Dr. James had a vision and worked to execute his goal of bringing qualified young people to campus to receive a liberal arts education. After a phone call from Dr. James to Schenley, Bob learned about Dickinson and went home with an application, telling his parents he was going to apply to Dickinson on "a gut feeling." One month later Bob would receive an acceptance letter in the mail that unbeknownst to him was about to change his life.
Bob arrived on campus in the fall of 1956 as a young student-athlete looking to leave his mark. "As a freshman I wasn't able to play varsity football so I had to take a year to learn the ropes and understand the offense," Bob said. "We weren't an overly good team so outside of the few locals that would show up to watch us, along with the parents, there weren't too many students that would come out to the games," Bob added with a heavy laugh. Regardless, Bob continued to grind and during his time as a Red Devil was named the Homecoming Game MVP, was the team's leading ground gainer as a junior, and as a senior received All-Conference honors.
When looking back at his time at Dickinson Bob shared, "I had a good experience as a student-athlete and was blessed with great teammates that helped me stay despite the limitations I faced socially. We were all there for each other and dedicated to being the best possible players and team we could be, both on and off the field," Bob stated.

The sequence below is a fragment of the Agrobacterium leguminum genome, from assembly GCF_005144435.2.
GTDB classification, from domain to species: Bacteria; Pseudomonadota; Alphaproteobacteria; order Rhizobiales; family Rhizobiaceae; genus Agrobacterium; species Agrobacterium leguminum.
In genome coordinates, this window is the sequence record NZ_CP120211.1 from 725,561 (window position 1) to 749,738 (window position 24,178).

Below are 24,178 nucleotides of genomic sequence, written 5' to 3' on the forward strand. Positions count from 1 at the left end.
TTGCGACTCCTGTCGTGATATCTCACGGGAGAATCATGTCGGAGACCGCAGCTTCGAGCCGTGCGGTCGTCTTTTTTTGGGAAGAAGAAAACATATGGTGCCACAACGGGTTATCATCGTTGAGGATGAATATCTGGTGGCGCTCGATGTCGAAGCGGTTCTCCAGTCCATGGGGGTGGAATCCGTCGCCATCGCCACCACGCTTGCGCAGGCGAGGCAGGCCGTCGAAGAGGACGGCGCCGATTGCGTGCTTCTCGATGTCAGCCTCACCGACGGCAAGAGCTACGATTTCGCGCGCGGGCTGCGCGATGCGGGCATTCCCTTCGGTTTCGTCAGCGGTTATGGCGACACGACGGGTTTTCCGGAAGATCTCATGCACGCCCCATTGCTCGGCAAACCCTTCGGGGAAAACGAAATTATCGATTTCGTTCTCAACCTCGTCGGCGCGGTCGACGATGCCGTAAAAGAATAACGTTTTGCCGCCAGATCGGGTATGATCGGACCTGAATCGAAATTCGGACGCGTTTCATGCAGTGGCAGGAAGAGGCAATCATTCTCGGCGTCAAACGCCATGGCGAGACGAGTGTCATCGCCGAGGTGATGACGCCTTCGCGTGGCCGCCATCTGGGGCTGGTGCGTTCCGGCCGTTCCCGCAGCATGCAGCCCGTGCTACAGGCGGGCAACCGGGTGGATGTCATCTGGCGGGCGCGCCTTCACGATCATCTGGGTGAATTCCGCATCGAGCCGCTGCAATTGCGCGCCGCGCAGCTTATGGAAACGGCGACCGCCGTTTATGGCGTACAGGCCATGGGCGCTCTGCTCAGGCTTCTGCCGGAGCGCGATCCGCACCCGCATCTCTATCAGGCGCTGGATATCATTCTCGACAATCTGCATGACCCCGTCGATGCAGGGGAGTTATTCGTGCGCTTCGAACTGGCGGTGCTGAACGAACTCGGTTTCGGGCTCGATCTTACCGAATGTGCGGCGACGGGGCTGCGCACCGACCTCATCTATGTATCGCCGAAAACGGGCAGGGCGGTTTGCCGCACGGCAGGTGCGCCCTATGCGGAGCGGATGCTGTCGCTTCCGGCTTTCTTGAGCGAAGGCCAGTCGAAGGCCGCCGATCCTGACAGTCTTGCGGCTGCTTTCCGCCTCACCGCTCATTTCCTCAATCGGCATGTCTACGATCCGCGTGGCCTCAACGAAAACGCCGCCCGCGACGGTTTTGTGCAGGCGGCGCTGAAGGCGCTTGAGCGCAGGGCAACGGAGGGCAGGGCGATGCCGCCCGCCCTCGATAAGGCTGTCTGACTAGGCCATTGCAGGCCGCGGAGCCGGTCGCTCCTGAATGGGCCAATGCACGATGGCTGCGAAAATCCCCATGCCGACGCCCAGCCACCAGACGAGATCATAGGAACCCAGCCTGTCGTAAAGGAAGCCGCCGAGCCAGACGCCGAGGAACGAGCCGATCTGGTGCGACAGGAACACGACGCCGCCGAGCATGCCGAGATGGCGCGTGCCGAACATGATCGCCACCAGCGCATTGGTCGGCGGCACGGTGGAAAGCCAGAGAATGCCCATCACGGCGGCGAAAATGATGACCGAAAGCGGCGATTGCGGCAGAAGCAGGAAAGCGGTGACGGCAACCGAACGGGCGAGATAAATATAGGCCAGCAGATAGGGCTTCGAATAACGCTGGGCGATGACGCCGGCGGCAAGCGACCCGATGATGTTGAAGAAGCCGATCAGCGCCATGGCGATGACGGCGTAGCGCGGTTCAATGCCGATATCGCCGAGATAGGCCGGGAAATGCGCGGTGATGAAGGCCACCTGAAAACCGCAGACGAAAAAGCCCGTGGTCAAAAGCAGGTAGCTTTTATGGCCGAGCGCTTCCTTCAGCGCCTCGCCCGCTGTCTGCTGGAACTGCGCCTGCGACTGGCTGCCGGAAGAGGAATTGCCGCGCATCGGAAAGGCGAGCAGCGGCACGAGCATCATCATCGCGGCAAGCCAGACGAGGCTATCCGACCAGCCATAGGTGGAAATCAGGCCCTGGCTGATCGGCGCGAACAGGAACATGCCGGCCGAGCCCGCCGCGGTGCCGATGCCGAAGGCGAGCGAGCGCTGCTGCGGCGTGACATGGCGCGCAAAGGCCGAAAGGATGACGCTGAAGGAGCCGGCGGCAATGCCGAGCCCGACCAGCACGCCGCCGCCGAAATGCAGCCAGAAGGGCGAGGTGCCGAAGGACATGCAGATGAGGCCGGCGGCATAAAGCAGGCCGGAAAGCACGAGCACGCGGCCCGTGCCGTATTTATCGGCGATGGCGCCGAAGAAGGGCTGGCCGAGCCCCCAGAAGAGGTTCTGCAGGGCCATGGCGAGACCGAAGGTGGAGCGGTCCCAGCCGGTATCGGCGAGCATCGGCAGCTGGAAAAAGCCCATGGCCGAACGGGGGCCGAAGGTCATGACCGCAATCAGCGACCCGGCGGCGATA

Upon graduating from Dickinson, he was accepted to the University of Iowa Law School, following his father's dream of Bob becoming a lawyer. However, as Bob said after a few weeks into his law school experience, "law and I didn't agree." Searching for something that fueled his passion and interest, a chance research project on the issue of Imminent Domaine helped Bob find a new program at Iowa. He changed his major and enrolled in the School of Sociology where he focused on Urban Studies. He would graduate with his masters' degree in 1964 and marry the love of his life in the same year, Dorothy Thompson Worthington. Shortly thereafter the two would start their family with the birth of their first child and only son, Kevin A. Worthington.
Beginning his professional career, Bob kept his family in Iowa. He worked two part-time jobs as an assistant instructor of sociology at Coe College as well as an assistant researcher at the University of Iowa Children's Hospital, where he focused on behavioral issues in children who contracted diseases such as Polio.